Any kind of duck other than a whistling-duck is a good find in Malaysia, so when Ooi Beng Yean and other Perak MNS members discovered a Tufted Duck at Malim Nawar mining pools during their AWC count a few weeks ago, ears pricked up! Though an annual visitor in Sabah, Tufted Ducks are extremely rare in the Peninsula, with just three Malaysian (including one mist-netted at Fraser’s Hill, which must have raised a few eyebrows!) and one Singaporean record.
However, soon after photos of the Malim Nawar bird appeared, questions began to be raised, and the dreaded ‘H’ word began to be bandied about! Wasn’t the bill too large? And what about the head shape? Not to put too fine a point on it, the poor bird’s parentage began to be called into doubt.
The whiff of controversy added spice enough to overcome my initial reluctance at the idea of travelling for over 2 hours to see a bird I have seen hundreds of in my local park back in the UK, so I accepted the offer of a ride with Mun and Choo Eng on 2nd Feb, anticipating that hordes of ‘twitchers’ might soon drive the bird into hiding.
The photo above was our initial view as we arrived just on dawn, and my first thought was, confronted with such a silhouette, I wonder how many European birders would confidently put a name to it? There is something slightly Greater Scaup-like about the head and bill, at least, if my memory serves, and it certainly is not what I would think of as ‘typical’ for a “Tuftie”.
However, a shift in viewpoint, and more light on proceedings soon put the mind to rest.
It was clearly wild, being very aware of where we were and keeping a careful distance. Strangely it never dived, making me wonder whether it was injured or sick. However, it frequently up-ended to feed, so perhaps the pond wasn’t deep enough to make diving necessary or possible.
I’m not an expert on Aythya ducks, or hybrids, but there’s an excellent double-page spread in the Collins Bird Guide to the Birds of Britain and Europe on Aythya hybrids. In summary, the things to look at are:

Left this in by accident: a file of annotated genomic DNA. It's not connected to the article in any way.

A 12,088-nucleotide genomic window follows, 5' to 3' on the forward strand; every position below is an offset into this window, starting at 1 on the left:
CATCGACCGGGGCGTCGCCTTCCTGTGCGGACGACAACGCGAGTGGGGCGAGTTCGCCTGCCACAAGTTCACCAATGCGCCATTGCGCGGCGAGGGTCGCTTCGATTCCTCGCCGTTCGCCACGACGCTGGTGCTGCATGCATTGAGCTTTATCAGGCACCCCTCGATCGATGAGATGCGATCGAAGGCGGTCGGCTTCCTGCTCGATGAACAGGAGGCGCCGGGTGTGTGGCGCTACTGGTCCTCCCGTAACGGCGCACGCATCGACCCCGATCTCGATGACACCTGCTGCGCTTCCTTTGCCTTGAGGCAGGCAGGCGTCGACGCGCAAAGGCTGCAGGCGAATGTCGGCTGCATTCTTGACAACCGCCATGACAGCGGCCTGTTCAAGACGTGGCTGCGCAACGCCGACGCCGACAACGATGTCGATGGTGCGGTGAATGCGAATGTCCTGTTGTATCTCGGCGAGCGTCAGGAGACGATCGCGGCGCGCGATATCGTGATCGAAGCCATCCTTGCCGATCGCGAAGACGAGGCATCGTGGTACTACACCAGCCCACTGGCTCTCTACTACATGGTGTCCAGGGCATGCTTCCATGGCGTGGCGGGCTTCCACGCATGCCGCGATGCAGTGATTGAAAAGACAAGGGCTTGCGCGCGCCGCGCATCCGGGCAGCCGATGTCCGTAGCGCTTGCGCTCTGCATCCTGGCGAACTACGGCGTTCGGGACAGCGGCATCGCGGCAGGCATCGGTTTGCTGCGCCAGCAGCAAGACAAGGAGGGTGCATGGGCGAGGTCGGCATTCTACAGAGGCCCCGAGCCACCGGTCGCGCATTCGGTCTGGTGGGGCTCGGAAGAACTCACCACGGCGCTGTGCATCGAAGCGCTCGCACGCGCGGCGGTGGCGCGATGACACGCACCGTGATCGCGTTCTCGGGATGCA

- iris colour
- pattern, size and shape of bill (including the black tip or ‘nail’)
- head profile
- presence or absence of fine vermiculations (thin wavy lines) on grey or grey-brown parts
I would add ‘wing pattern’ to that list.
First of all, the bright yellow eye is fine for male Tufted, and rules out Pochard as a possible parent.
The rounded ‘U’ shape where the forehead meets the bill also rules against Pochard influence, and the broad black ‘dipped-in-ink’ nail, bordered by a pale line is spot-on for Tufted. Greater Scaup has a nail restricted to a black dot at the tip, and Scaup genes might be expected to make the nail narrower than it is on this bird. The bill does look on the large side compared to birds from the European population which I am most familiar with, but not so much so to be a show-stopper.
The flanks show vermiculations (I think this is fine for eclipse/subadult plumage), but the scapulars and mantle appear solid black, which is good for Tufted (Scaup and Pochard influence would likely show as grey here).
The beginnings of a head tuft are just visible here. A scan of the images on Oriental Bird Images (where would we be without it?!) shows that this rather lumpy, squarish headshape, with a prominent bump on the forecrown is quite typical for males when not in breeding plumage. So presumably the cute rounded head is partly a product of a fully developed tuft (compare the two birds here).
No sign of wing-clipping or damage – always a good sign! The wingbars look good for Tufted, although the rather broad black tips to the secondaries were a surprise to me. Another quick check of OBI revealed that at least some Indian birds show this. I’d never noticed the green-glossed inner secondaries before (which shows how little I’ve ever really looked at Tufted Ducks!).
Another view of the upperwing, with an appreciative (curious?) audience – a juvenile Little Grebe.
It ticks all the boxes for me as a pure-bred, wild, free-range, genuine leather Tufted. So, you hordes out there – go see it!